Sunday, April 10, 2011
POT ROAST PORK FOR I HEART COOKING CLUBS
I decided I was not going to miss posting with our new "mentor," Jamie Oliver, even if it means posting on a day I normally don't post. I confess that I do not own any cookbooks by Jamie nor have I ever watched one of his cooking shows in its entirety. I tuned in once or twice and we just didn't "click." More recently, I've seen and heard of his work to help reduce childhood obesity. Since I have great respect for my fellow bloggers in this club, I decided it was time to give Jamie another go. I went online and found a recipe for a pork pot roast and, after a few conversions from metric and a search to determine what a "knob" of butter is, I was ready to go. The recipe that follows has just a few small changes to reduce the fat and to contend with the lack of fresh figs in the market. It was indeed a "Happy Day" thanks to Jamie's fabulous recipe. I can't explain what happened to the photo of the sliced pork with the amazing onion and prune sauce, but you'll have to trust me that it was awesome.
Serves 6 - 8
2 medium red onions, peeled and sliced
2 cloves garlic, peeled and sliced
3- 3 1/2 lb loin of pork, boned, skinned, rolled, and tied
salt and freshly ground pepper
small bunch of fresh thyme, leaves picked
3 T butter
9 prunes, pits removed (I used the ones in a jar)
6 oz Marsala wine
1 1/4 cups chicken stock
This method of cooking pork stops it drying out and keeps it juicy and soft. You also end up with a wonderful rich sticky sauce!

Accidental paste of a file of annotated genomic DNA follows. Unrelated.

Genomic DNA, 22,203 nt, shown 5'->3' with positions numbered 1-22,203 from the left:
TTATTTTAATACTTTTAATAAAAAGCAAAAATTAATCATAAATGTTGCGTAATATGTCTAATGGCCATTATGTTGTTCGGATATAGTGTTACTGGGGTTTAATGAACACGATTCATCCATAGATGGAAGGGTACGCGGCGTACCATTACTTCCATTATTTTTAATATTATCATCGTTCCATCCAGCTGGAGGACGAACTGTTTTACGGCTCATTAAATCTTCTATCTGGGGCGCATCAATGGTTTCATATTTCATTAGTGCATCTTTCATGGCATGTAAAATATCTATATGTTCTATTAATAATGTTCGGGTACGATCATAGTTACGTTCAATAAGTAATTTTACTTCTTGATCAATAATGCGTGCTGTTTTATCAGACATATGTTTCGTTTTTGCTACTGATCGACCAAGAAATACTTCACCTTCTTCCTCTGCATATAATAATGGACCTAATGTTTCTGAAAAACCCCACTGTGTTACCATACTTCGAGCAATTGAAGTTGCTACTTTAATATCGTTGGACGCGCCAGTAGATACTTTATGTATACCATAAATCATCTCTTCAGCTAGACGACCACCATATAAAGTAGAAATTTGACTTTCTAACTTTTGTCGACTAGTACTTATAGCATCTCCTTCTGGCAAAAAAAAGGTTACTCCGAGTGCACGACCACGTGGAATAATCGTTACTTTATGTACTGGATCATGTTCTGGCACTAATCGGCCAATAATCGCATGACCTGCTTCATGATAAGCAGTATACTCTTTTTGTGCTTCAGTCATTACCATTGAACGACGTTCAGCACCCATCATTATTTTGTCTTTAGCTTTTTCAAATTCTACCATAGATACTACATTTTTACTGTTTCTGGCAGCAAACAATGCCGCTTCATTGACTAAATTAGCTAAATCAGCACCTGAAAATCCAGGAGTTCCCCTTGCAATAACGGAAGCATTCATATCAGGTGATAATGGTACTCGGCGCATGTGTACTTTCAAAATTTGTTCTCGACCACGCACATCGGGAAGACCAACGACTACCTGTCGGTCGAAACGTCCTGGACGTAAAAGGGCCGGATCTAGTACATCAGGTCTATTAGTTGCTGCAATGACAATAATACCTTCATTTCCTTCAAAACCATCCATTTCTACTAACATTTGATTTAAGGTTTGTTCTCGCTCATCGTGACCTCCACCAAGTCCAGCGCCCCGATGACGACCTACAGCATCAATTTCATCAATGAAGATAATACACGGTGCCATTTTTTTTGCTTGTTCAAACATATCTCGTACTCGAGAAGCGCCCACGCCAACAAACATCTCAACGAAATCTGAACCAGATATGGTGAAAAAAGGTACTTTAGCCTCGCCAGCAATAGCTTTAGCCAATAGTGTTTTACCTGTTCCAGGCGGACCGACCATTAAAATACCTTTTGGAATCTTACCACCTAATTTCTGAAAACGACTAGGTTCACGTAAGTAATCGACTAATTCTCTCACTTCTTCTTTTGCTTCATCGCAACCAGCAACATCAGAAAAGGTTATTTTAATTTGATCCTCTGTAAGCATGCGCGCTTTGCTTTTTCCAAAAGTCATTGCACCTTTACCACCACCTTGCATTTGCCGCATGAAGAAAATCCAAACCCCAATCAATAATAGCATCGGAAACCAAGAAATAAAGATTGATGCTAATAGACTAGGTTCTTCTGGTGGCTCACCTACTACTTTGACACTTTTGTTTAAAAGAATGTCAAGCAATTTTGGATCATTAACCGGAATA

Preheat your oven to400ºF. Heat an appropriately sized casserole-type pan (I used my wonderful Dutch oven), add about a tbs of olive oil and sweat the onions and garlic gently until soft. Roll the pork in the seasoning and thyme leaves. Push the onions to one side of the pan, add a tbs of butter and brown the pork lightly all over.
Stir the quartered figs into the onions, pour one glass of Marsala over the meat and drop in the rest of the butter. Tear a piece of greaseproof paper big enough to cover the pork comfortably, scrunch it up with your hands and run it under the cold tap. Unravel it and tuck it in the pot over the pork, figs and onions. This will help the pork steam as well as roast and keep it really moist and juicy.
Place in the hot oven. After 20 minutes, lift off the paper, turn the pork in the juices and add the other glass of Marsala. Replace the paper and cook for 25-30 minutes more (Jamie's recommendation of 30-40 minutes would have produced a dry roast in my oven). Check the pork is cooked, remove to a plate and allow it to rest for 15 minutes before slicing.
While the meat is resting, finish the sauce by skimming any fat off the top, adding the chicken stock and simmering for 10 minutes. Check the seasoning and add the crème fraîche if using. Slice the pork as thinly as you want and serve with the delicious sauce.
If this recipe is any indication, you and I will be spending some quality time together. Although I used my Dutch oven and could have simply covered the pork roast, I chose to follow your procedure and wet and crumple a piece of parchment paper to cover the roast during cooking. The roast was succulent and the sauce, which I reduced, was so flavorful. I especially loved the combination of red onions and prunes. There were far too many leftovers for the two of us, so I sliced half the roast thinly and froze that for sandwiches some night when I don't feel like cooking. The rest is standing by for an encore. This was a wonderful meal with some roasted brussels sprouts and some potato pancakes I had waiting in the freezer. I can promise we'll have another date very soon.
A Jamie convert, for sure,
Be sure to head over to I Heart Cooking Clubs to see what other Jamie Oliver dishes are making the rounds this week.